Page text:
This includes the engineers and designers of aircraft, the pilots, cabin crew and crucial ground staff.
While simulation has been making inroads in the gaming and entertainment sector, its influence is also being felt in aerospace industries where it is proving to be a highly effective training tool.
Simulation in aerospace allows engineers and designers to test the efficiency, effectiveness and safety of aircraft through platform and payload modelling that is closely aligned to real-world scenarios.
It is providing the means to train pilots in more advanced ways than traditional flight simulators. It is also increasingly a learning tool for cabin crew and staff on the ground.
For pilots, simulation has a vivid, as-if quality, giving them access to detailed flight controls and, importantly, putting them in a range of realistic situations.
There is no issue with finding the space to train in these scenarios or having to rely on cumbersome equipment for simulation exercises.
Furthermore, the risk factor is eliminated during training.
Simulation is highly adaptable and extremely cost-effective, with the capability of emulating different kinds of cockpits and controls to meet specific pilot training needs. This type of training extends to the cabin crew. They must be fully prepared for all kinds of conditions and eventualities.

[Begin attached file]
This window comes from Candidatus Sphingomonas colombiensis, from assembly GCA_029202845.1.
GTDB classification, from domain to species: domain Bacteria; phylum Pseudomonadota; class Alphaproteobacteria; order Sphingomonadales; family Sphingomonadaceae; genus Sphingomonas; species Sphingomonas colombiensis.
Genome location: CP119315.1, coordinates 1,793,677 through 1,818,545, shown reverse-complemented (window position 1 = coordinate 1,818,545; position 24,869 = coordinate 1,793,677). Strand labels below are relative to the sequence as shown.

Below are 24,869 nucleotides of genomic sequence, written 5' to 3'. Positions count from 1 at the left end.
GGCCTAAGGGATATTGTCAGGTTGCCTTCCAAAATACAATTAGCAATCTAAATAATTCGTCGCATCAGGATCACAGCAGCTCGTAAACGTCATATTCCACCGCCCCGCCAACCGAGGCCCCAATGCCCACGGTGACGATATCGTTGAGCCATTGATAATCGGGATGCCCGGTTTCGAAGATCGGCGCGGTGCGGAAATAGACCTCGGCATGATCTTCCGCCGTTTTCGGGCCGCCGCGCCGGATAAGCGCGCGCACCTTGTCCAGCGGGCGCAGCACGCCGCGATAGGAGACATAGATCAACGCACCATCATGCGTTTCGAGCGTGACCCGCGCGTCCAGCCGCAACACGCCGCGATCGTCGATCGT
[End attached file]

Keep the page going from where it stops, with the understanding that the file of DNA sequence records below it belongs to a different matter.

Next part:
Simulation can create these elements, and be a vital training tool for situations such as emergency landings or passengers in need of medical assistance, or even terrorist incidents and hijackings.
Communications are critical in the aerospace industry, requiring complex co-ordination. At the same time, this co-ordination must work with high levels of security and safety. Communication failures have the potential to be catastrophic, and will put passengers, crew and aircraft at immediate risk.
Technological failures have been responsible for systems failures at airports affecting passengers checking in, but also plane crashes. With advanced simulation models, systems architects and network managers can plan, test and evaluate networks in lifelike but risk-free environments.
It provides a shared visualisation function, which is ideal for teams working collaboratively, and it provides excellent clarity and big data analysis.